At Villa Panza: Lights, Architecture, Action!
The Accademia di Architettura di Mendrisio presented Light Theaters, a project that explores ten different avenues for the interaction between space and illumination
Villa Panza, with its 33 thousand square metres, lies on a hill, almost suspended above Varese. With every new angle of sunlight hitting the 18th-century abode throughout the day, the city gets to see a new iteration of illumination and architecture working together.
It seems fitting then, that the cultural center was the location chosen to display Light Theaters, a collaboration between the Accademia di Architettura di Mendrisio, the Fondo Ambiente Italiano and the Martin Architecture and Design Workshop (MADWORKSHOP). Throughout six months, Academy director Riccardo Blumer worked with 21 of the institution’s students in Ticino to explore the dynamics of light and space.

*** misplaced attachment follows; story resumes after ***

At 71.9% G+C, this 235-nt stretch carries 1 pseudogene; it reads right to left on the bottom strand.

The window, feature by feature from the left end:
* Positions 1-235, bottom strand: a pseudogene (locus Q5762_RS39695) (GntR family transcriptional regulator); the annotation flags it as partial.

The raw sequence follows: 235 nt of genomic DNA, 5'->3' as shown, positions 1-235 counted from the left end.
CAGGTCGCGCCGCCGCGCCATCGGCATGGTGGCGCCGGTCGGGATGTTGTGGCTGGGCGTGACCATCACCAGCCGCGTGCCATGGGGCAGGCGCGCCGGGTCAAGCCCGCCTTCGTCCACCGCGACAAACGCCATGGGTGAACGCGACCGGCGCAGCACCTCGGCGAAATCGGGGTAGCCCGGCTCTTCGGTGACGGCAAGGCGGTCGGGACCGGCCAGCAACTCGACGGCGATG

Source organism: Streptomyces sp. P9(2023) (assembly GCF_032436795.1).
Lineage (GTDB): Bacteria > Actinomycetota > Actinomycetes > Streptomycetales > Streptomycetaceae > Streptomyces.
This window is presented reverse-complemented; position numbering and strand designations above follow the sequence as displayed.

The ten resulting pieces were inspired by the impossible worlds of sci-fi and the now-possible worlds of tech, but most importantly, by the surreal qualities of the Sacro Monte di Varese —located nearby but 807 metres above the ground, as close to human touch as it is heavenly far away. “We studied what light means for architecture, for the design and the shape of an object,” explained Isolde Michelazzi, one of the students who analysed how the sun hugged the creations of Giuseppe Bernascone, the mind behind the Sacro Monte chapels. Blumer’s pupils then turned this in-person research into a series of breathtaking mechanical installations powered by gusts of air, by Muybridge’s zoopraxiscope ideas, by phosphorescent paint.
The exhibition closed recently, but Blumer is bringing a selection of machines to the Venice Biennial of Architecture this year, for his participation in The Practice of Teaching.